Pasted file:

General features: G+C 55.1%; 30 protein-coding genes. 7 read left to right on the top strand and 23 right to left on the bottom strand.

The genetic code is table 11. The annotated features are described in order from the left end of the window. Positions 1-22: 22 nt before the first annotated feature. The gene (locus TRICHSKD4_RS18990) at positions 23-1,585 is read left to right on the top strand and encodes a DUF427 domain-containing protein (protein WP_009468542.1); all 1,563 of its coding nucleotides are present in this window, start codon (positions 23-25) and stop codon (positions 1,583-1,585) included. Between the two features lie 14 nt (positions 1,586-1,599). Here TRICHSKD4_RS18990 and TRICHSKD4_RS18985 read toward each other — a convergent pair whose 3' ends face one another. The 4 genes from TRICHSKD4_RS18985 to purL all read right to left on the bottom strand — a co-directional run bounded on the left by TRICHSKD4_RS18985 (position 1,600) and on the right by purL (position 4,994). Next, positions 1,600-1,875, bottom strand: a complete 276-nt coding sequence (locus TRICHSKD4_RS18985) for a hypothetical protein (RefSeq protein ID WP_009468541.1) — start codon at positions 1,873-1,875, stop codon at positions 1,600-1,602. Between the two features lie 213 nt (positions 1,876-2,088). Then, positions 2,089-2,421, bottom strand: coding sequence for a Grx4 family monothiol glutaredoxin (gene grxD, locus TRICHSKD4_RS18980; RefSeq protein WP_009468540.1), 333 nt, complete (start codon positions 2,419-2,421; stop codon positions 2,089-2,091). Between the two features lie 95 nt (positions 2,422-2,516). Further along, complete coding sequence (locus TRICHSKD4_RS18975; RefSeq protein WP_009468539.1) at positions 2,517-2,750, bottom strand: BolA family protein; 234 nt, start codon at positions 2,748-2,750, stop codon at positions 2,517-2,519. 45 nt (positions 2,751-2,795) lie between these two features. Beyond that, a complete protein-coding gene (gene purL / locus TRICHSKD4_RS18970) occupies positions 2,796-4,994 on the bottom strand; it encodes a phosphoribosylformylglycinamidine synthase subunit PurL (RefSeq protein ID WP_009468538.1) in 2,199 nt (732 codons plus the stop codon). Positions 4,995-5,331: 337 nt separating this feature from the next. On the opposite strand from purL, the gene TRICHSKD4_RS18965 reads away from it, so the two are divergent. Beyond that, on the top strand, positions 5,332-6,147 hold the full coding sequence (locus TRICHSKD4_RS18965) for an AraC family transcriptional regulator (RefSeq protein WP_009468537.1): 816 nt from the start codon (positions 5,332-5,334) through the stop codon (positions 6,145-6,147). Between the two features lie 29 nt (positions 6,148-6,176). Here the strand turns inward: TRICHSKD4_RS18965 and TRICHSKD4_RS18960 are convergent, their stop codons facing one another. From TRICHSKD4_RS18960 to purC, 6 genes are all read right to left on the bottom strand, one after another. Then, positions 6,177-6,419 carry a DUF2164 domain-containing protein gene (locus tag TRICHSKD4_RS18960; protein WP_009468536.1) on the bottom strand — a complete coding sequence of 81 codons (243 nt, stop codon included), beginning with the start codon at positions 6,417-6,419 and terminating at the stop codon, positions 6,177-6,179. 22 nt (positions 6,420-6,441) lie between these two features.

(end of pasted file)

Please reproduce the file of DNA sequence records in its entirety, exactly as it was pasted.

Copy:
General features: G+C 55.1%; 30 protein-coding genes. 7 read left to right on the top strand and 23 right to left on the bottom strand.

The genetic code is table 11. The annotated features are described in order from the left end of the window. Positions 1-22: 22 nt before the first annotated feature. The gene (locus TRICHSKD4_RS18990) at positions 23-1,585 is read left to right on the top strand and encodes a DUF427 domain-containing protein (protein WP_009468542.1); all 1,563 of its coding nucleotides are present in this window, start codon (positions 23-25) and stop codon (positions 1,583-1,585) included. Between the two features lie 14 nt (positions 1,586-1,599). Here TRICHSKD4_RS18990 and TRICHSKD4_RS18985 read toward each other — a convergent pair whose 3' ends face one another. The 4 genes from TRICHSKD4_RS18985 to purL all read right to left on the bottom strand — a co-directional run bounded on the left by TRICHSKD4_RS18985 (position 1,600) and on the right by purL (position 4,994). Next, positions 1,600-1,875, bottom strand: a complete 276-nt coding sequence (locus TRICHSKD4_RS18985) for a hypothetical protein (RefSeq protein ID WP_009468541.1) — start codon at positions 1,873-1,875, stop codon at positions 1,600-1,602. Between the two features lie 213 nt (positions 1,876-2,088). Then, positions 2,089-2,421, bottom strand: coding sequence for a Grx4 family monothiol glutaredoxin (gene grxD, locus TRICHSKD4_RS18980; RefSeq protein WP_009468540.1), 333 nt, complete (start codon positions 2,419-2,421; stop codon positions 2,089-2,091). Between the two features lie 95 nt (positions 2,422-2,516). Further along, complete coding sequence (locus TRICHSKD4_RS18975; RefSeq protein WP_009468539.1) at positions 2,517-2,750, bottom strand: BolA family protein; 234 nt, start codon at positions 2,748-2,750, stop codon at positions 2,517-2,519. 45 nt (positions 2,751-2,795) lie between these two features. Beyond that, a complete protein-coding gene (gene purL / locus TRICHSKD4_RS18970) occupies positions 2,796-4,994 on the bottom strand; it encodes a phosphoribosylformylglycinamidine synthase subunit PurL (RefSeq protein ID WP_009468538.1) in 2,199 nt (732 codons plus the stop codon). Positions 4,995-5,331: 337 nt separating this feature from the next. On the opposite strand from purL, the gene TRICHSKD4_RS18965 reads away from it, so the two are divergent. Beyond that, on the top strand, positions 5,332-6,147 hold the full coding sequence (locus TRICHSKD4_RS18965) for an AraC family transcriptional regulator (RefSeq protein WP_009468537.1): 816 nt from the start codon (positions 5,332-5,334) through the stop codon (positions 6,145-6,147). Between the two features lie 29 nt (positions 6,148-6,176). Here the strand turns inward: TRICHSKD4_RS18965 and TRICHSKD4_RS18960 are convergent, their stop codons facing one another. From TRICHSKD4_RS18960 to purC, 6 genes are all read right to left on the bottom strand, one after another. Then, positions 6,177-6,419 carry a DUF2164 domain-containing protein gene (locus tag TRICHSKD4_RS18960; protein WP_009468536.1) on the bottom strand — a complete coding sequence of 81 codons (243 nt, stop codon included), beginning with the start codon at positions 6,417-6,419 and terminating at the stop codon, positions 6,177-6,179. 22 nt (positions 6,420-6,441) lie between these two features.